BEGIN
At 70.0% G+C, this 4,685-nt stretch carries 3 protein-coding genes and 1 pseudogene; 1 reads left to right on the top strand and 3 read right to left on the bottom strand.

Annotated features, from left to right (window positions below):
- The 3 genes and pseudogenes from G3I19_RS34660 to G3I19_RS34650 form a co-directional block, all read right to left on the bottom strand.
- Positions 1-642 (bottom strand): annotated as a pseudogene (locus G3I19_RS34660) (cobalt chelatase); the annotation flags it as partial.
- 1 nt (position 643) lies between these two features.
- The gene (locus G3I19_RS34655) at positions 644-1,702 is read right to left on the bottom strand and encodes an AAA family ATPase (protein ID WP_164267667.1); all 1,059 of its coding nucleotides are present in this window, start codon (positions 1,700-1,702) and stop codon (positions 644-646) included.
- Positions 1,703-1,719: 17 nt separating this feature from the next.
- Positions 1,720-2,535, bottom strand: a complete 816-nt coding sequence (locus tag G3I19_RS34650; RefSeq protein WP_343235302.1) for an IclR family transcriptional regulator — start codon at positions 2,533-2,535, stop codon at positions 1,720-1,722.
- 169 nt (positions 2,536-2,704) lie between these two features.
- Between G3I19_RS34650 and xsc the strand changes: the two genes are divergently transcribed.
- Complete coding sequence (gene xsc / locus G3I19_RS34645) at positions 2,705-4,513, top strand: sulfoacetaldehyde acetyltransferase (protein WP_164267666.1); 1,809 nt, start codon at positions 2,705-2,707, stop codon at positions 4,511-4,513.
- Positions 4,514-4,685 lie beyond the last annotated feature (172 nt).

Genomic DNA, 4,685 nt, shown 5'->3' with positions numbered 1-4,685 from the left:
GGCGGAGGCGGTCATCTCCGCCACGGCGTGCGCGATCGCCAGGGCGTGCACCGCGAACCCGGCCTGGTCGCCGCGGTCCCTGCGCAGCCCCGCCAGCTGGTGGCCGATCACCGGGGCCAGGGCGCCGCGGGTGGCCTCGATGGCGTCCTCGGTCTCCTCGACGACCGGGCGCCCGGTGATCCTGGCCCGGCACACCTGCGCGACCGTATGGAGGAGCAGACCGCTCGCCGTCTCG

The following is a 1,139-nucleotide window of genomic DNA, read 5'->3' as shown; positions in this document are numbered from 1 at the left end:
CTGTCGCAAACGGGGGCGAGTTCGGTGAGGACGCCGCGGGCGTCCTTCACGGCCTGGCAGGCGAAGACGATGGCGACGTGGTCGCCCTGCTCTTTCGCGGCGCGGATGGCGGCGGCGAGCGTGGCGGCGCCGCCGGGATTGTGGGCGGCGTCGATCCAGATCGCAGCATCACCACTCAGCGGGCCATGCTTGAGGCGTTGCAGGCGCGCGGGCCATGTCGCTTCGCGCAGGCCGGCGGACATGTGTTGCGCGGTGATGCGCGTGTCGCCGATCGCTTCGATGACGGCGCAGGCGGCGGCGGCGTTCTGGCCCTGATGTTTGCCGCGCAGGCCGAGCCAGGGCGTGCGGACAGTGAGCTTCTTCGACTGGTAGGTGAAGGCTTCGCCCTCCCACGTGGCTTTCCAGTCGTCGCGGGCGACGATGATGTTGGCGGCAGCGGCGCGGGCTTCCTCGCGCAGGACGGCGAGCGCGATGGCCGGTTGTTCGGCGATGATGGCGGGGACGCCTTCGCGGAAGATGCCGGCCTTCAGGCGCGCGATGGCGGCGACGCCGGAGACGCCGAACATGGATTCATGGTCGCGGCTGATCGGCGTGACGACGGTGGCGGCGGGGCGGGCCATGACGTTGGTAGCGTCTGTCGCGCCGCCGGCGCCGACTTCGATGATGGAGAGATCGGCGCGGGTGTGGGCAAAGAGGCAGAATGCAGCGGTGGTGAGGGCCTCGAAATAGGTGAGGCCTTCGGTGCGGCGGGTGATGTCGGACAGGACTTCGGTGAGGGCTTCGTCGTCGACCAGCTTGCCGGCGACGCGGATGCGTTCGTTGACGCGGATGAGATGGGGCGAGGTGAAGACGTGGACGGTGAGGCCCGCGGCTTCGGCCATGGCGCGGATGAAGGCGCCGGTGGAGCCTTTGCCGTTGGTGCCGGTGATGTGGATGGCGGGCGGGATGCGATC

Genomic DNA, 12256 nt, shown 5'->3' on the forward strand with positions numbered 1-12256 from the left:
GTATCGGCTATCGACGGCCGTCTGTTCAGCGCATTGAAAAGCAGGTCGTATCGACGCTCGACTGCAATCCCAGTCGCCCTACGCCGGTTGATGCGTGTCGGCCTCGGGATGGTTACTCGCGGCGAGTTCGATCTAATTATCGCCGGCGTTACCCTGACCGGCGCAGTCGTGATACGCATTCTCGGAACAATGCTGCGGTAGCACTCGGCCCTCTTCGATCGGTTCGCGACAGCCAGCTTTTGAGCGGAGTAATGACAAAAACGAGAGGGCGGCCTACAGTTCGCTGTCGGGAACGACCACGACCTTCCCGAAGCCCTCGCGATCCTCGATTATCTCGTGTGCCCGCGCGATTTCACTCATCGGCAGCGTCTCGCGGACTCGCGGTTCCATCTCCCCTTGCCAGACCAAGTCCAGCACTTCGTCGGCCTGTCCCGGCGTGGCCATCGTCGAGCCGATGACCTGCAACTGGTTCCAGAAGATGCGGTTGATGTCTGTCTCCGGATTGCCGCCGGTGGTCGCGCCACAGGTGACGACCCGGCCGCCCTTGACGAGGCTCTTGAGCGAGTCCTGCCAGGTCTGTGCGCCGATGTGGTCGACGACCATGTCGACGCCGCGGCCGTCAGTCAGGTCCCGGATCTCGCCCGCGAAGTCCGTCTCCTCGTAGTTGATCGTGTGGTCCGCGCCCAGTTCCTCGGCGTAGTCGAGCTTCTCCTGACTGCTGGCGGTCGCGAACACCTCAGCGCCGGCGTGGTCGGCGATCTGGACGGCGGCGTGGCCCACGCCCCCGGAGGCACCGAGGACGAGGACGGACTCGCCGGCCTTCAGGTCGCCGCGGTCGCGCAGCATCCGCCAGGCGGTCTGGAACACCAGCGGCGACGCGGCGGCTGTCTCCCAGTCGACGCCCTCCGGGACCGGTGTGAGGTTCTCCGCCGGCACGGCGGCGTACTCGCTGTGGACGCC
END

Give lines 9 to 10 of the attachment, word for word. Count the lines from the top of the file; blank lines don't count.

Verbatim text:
- 169 nt (positions 2,536-2,704) lie between these two features.
- Between G3I19_RS34650 and xsc the strand changes: the two genes are divergently transcribed.